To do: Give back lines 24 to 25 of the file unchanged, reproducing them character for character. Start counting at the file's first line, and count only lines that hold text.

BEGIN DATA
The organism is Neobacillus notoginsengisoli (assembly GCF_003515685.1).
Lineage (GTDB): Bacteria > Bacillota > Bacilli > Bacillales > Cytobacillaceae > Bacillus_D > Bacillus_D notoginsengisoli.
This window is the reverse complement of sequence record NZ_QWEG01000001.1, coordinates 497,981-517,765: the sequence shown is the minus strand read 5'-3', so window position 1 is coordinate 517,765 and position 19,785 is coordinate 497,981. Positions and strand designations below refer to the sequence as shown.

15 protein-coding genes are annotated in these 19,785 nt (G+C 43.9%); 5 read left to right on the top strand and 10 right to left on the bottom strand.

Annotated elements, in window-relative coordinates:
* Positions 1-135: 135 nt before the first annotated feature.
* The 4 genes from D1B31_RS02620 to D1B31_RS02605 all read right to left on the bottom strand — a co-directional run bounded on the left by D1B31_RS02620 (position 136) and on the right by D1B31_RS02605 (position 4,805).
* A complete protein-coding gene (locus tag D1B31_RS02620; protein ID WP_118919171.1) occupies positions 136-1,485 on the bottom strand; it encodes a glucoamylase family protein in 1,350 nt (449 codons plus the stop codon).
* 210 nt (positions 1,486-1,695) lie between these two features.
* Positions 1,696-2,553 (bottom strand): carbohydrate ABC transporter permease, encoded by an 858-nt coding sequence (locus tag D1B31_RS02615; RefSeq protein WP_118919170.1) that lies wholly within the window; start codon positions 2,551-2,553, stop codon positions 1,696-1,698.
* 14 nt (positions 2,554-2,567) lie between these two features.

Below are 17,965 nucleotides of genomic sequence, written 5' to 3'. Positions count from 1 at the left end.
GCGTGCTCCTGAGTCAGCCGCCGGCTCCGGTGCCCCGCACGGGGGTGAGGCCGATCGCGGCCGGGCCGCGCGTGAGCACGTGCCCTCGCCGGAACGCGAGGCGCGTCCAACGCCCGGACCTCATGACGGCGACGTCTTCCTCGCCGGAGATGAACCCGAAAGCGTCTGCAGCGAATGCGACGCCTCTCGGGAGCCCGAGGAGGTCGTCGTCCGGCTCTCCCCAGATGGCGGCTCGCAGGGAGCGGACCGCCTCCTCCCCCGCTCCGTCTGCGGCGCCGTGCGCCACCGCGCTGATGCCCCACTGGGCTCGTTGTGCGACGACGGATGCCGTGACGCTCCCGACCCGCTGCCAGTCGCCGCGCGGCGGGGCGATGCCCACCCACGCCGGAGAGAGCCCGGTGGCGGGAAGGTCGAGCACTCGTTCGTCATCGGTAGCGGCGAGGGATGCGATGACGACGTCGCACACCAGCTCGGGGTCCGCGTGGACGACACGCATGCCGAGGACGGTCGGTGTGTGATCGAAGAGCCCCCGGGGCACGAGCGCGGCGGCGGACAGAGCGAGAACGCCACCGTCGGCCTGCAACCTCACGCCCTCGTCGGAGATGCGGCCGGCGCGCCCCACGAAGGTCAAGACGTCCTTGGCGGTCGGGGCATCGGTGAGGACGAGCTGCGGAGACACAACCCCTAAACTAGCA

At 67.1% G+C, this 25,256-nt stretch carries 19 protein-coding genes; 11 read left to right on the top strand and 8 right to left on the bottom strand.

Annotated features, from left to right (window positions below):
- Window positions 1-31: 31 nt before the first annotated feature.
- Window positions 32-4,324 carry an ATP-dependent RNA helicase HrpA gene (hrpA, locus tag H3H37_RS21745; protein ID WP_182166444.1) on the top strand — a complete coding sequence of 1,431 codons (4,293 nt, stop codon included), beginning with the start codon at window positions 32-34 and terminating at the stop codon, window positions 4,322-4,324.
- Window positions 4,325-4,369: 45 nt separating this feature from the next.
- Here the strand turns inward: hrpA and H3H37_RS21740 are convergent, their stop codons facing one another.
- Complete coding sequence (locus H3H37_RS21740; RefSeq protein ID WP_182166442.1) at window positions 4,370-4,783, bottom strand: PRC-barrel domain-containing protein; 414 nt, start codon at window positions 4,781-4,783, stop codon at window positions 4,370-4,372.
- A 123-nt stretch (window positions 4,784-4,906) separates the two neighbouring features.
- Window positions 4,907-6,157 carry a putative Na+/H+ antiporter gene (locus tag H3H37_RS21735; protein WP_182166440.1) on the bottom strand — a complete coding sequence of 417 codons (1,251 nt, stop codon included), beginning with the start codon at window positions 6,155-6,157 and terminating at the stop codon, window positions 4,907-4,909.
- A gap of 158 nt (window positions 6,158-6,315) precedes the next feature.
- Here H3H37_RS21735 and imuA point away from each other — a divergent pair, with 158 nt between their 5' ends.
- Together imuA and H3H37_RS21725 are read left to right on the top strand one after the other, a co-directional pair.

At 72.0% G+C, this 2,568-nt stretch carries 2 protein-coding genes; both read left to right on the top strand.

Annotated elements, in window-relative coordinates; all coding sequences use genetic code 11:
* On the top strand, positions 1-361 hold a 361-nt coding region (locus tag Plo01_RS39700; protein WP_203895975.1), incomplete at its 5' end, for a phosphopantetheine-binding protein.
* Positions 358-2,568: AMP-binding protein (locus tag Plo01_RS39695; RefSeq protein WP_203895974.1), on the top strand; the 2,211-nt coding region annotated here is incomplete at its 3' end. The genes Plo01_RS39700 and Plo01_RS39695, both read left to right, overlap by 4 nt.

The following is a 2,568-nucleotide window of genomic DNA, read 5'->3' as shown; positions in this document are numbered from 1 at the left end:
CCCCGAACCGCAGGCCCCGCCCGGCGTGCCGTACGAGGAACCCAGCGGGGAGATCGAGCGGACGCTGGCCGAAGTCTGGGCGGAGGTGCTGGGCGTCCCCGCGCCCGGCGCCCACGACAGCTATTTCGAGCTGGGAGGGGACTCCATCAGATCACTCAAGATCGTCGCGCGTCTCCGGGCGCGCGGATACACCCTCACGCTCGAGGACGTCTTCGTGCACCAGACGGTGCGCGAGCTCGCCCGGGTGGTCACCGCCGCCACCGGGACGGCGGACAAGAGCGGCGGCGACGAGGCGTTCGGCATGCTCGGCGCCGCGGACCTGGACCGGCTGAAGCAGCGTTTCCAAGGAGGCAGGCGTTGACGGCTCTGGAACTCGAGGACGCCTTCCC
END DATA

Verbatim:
- Here H3H37_RS21735 and imuA point away from each other — a divergent pair, with 158 nt between their 5' ends.
- Together imuA and H3H37_RS21725 are read left to right on the top strand one after the other, a co-directional pair.